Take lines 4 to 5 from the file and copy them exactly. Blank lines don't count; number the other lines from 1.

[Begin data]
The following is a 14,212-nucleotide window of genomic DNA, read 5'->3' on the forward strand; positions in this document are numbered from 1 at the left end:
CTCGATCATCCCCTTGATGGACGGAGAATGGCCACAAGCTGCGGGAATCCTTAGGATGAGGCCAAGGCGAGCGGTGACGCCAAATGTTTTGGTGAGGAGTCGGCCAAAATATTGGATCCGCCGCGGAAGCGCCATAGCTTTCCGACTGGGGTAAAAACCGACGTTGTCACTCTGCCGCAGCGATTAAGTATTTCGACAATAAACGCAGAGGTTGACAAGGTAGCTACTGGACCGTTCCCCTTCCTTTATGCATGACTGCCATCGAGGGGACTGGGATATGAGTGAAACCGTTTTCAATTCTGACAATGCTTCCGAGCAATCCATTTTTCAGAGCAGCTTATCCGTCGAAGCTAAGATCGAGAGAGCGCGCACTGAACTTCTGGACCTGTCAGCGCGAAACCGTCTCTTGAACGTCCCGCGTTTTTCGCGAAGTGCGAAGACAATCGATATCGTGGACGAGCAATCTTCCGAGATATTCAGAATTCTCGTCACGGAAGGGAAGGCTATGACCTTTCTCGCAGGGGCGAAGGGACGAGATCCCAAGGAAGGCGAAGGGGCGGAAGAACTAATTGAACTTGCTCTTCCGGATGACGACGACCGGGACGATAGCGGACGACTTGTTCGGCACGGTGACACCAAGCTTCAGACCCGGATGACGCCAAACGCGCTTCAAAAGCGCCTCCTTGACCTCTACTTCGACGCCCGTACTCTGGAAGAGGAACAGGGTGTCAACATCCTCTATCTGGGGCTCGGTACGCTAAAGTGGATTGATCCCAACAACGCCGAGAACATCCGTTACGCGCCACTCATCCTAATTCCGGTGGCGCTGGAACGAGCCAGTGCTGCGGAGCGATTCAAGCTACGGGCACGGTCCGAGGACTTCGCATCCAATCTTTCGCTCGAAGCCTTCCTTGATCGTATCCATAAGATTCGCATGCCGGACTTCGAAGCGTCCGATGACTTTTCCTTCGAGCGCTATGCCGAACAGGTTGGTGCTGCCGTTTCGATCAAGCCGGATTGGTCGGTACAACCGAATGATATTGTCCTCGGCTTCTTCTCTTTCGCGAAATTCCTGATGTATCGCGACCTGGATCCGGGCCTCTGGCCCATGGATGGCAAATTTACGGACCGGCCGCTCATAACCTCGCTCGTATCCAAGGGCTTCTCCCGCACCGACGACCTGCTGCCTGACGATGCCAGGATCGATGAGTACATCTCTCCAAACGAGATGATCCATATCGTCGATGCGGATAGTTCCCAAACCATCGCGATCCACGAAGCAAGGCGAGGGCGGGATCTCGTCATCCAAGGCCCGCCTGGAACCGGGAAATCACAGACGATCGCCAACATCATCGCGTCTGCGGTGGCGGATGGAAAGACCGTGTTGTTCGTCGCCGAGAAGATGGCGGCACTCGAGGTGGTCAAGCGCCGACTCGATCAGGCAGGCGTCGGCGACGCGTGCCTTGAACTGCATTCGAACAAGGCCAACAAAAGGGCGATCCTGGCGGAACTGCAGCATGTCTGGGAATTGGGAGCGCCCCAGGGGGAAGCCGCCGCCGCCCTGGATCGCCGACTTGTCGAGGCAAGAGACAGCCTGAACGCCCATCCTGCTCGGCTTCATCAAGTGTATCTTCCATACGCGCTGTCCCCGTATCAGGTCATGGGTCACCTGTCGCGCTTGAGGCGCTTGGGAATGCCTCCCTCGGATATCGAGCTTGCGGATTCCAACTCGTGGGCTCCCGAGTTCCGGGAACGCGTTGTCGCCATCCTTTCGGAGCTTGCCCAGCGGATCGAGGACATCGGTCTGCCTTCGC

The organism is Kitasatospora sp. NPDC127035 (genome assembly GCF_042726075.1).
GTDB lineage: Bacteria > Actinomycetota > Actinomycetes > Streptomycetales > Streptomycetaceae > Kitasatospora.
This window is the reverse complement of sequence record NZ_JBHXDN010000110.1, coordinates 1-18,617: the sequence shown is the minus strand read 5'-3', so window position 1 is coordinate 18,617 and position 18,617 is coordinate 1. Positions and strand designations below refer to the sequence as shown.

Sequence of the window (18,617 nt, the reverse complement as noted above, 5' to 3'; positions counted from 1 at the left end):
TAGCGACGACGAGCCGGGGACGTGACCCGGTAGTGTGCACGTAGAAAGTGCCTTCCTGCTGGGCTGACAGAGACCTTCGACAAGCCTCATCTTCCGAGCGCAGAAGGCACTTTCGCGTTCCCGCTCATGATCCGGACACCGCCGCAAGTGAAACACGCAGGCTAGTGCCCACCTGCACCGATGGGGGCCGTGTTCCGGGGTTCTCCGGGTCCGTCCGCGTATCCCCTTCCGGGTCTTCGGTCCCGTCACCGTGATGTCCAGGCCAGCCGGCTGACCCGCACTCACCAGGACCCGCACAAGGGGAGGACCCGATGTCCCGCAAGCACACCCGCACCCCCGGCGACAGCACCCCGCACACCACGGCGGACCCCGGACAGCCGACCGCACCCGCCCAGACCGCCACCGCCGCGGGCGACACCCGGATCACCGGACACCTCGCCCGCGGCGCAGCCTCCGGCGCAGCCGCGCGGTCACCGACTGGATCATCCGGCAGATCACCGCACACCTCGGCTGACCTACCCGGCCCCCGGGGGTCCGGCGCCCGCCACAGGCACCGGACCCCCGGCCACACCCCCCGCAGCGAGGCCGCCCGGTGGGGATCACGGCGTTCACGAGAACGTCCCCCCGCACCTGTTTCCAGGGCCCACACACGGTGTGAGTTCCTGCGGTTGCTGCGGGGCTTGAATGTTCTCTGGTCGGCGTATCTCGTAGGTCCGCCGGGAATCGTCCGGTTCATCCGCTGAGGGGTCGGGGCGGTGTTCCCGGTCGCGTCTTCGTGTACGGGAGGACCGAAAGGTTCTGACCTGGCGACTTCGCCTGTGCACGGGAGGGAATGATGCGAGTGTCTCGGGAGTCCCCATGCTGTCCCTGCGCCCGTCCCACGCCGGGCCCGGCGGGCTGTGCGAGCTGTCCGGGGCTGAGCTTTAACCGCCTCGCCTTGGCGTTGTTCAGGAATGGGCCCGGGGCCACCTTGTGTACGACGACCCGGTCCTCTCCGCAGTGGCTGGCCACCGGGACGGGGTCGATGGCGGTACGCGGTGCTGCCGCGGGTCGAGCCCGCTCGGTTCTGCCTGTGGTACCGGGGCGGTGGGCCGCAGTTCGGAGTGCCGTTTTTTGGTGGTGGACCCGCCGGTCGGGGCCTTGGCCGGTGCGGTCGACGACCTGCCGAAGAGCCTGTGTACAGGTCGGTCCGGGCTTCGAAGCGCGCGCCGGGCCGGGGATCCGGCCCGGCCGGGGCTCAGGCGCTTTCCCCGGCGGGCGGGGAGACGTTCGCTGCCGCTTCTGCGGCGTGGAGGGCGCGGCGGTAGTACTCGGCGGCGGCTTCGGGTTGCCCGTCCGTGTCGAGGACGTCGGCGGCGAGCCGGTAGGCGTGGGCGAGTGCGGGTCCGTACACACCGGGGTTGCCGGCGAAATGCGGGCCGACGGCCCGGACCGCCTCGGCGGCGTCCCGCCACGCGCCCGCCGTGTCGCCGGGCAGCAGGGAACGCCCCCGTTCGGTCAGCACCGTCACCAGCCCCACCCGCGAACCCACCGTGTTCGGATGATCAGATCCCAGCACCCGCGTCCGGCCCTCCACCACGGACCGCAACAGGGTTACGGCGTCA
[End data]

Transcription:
GTDB lineage: Bacteria > Actinomycetota > Actinomycetes > Streptomycetales > Streptomycetaceae > Kitasatospora.
This window is the reverse complement of sequence record NZ_JBHXDN010000110.1, coordinates 1-18,617: the sequence shown is the minus strand read 5'-3', so window position 1 is coordinate 18,617 and position 18,617 is coordinate 1. Positions and strand designations below refer to the sequence as shown.